If economic downturns continue, credit checks would slowly filter out all but a few tenants. This mistake has been made by the hotel industry in the form of security deposit requirements on top of rental costs. Ultimately, it causes a higher refusal rate than is manageable. The damage done by refusing business is far worse than the cost of repairs or unpaid rent.
Sleeker and More Efficient Designs
Self-store facilities are evolving. Traditionally, they were side-by-side units built almost like a long secure shed or garage. Most of them were built as outside access facilities with driving space between the sides. There are more warehouse-styled ones as well that are indoor and have wide hallways to haul personal property to storage through.
These traditional styles are either born with a specific purpose in mind or are buildings converted to purpose. U-Haul has led the way in redesigning indoor self-store facilities. New facilities are two to three stories with open window views and climate-controlled units. These buildings are far more inviting, friendly, and modern.
The outside isn’t as important as what’s inside.
Cutting costs is a tried and true way to increase profit. Self-store businesses already operate at a comparatively low cost, but solar panels and power batteries may be able to take a chunk out of the electric bill. Depending on the space available, the rooftops of self-store facilities will be commonly kitted with solar panels and efficient wind turbines. The energy needs for these businesses are simple and the most taxing on the electric bill is the climate control systems. With enough solar power and batteries, self-store facilities will be able to power themselves with very little draw on the electric grid if any.
It may not be long before cleaning robots find their way into self-store facilities as well. With a decent amount of automated cleaning equipment already available, the future is sure to see robots utilized to maintain a proper appearance. Thus solving another “human-specific” task.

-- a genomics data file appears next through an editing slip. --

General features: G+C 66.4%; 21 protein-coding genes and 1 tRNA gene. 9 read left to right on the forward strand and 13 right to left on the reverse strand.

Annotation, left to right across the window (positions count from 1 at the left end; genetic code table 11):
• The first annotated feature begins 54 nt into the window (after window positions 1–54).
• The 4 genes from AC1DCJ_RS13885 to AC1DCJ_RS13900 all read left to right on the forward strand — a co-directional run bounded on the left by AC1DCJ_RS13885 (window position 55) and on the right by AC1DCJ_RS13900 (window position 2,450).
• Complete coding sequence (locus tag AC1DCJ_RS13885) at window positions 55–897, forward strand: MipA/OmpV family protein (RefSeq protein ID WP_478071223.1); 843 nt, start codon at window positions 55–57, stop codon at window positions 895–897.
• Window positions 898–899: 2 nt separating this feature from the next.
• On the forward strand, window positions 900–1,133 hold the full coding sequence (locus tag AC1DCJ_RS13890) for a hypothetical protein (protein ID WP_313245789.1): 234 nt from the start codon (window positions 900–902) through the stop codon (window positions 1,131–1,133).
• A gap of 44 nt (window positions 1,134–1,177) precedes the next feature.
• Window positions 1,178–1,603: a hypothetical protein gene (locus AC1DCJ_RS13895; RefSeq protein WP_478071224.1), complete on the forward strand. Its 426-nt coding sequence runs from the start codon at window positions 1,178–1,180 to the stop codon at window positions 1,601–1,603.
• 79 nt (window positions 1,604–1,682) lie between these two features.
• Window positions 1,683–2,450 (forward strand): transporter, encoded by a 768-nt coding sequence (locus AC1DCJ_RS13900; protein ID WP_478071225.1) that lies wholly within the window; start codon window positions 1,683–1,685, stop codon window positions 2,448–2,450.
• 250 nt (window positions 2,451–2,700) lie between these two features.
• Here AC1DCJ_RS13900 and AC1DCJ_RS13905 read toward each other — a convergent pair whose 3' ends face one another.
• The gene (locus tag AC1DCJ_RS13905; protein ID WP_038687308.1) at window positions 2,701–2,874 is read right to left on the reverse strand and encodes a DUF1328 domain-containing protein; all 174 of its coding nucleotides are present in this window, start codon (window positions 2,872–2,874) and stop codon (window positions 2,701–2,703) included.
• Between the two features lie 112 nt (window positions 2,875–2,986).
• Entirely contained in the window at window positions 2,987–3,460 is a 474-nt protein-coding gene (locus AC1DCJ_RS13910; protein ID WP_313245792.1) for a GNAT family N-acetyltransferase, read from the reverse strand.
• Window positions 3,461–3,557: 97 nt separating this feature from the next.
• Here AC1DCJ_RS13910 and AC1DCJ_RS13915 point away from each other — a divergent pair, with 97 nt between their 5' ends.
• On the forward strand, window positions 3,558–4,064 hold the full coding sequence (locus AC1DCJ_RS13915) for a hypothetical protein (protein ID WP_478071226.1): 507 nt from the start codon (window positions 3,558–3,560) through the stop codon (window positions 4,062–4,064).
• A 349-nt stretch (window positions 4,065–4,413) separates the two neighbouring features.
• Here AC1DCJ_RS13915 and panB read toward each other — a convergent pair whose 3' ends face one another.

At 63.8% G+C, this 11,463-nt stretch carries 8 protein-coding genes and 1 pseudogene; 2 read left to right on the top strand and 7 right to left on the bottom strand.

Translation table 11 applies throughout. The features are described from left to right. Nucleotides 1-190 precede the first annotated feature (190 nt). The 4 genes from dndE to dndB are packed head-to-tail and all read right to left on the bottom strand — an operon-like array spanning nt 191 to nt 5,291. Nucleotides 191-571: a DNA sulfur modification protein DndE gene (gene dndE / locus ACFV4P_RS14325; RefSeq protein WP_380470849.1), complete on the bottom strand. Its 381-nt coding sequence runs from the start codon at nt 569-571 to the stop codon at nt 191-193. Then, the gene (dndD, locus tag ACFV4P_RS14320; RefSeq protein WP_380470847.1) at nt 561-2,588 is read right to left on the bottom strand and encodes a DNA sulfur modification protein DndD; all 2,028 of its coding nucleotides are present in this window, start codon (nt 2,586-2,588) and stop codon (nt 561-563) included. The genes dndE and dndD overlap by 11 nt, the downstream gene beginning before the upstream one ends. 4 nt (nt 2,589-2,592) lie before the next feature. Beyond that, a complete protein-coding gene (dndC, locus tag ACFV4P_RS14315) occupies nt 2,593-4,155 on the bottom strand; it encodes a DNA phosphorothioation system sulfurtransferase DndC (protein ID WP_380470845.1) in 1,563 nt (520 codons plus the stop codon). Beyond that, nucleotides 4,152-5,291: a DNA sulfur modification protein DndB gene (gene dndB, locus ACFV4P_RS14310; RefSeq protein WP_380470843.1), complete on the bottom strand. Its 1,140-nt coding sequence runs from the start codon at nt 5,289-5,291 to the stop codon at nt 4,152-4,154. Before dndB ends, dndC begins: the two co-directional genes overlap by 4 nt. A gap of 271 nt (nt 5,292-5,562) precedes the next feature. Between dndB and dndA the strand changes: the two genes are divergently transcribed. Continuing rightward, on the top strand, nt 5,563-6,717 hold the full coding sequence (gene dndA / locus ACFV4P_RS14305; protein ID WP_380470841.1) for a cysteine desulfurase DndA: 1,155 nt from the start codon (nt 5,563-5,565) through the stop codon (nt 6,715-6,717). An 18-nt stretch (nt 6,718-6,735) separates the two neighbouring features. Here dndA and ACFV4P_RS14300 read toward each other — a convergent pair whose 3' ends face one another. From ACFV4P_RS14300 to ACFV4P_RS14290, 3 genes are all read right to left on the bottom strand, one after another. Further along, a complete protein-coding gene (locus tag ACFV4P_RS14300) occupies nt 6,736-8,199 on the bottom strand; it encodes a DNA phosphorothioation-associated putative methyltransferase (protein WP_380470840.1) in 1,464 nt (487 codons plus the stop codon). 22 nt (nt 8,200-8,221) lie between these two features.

Combining automated equipment, self-service kiosks, keypad locks, and vending machines cover all the primary tasks needed in a modern self-store facility. This is only what’s possible now. The future may hold yet more useful and unique automation applications that may again change the competitive playing field.
Climate Controlled Storage
Tenants store a variety of objects: Furniture, clothes, toys, mattresses, dressers, miscellaneously filled boxes, etc. Sometimes their possessions need to be kept in specific conditions to prevent damage. Most notably, musical instruments and fine wood products have to be maintained at a specific temperature and humidity to prevent board warping. Violins, guitars, cellos, etc. can be rendered unplayable if left in the wrong environment for long enough.
Having the option for climate-controlled units will become standard in just about every self-store business. These units allow the business to offer its services to a wider audience than just people who have moved into a smaller space. Professional musicians, artists, mobile cleaners, and other innovative small businesses and individuals need space to store equipment. Climate-controlled units provide the conditions these renters need to safely store their tools of the trade.
Outdoor self-store facilities are also referred to as drive-thru or drive-up units. They aren’t new phenomena, but the pandemic shutdowns and mandates increased their popularity. Outdoor unit access allowed renters to maintain a six-foot distance when transferring property from their vehicle to storage. It also allowed them to avoid other renters when compared to indoor units.
The increased use of outdoor self-storage will eventually cause them to upgrade the quality of their units and may even inspire climate-controlled units with drive-thru access.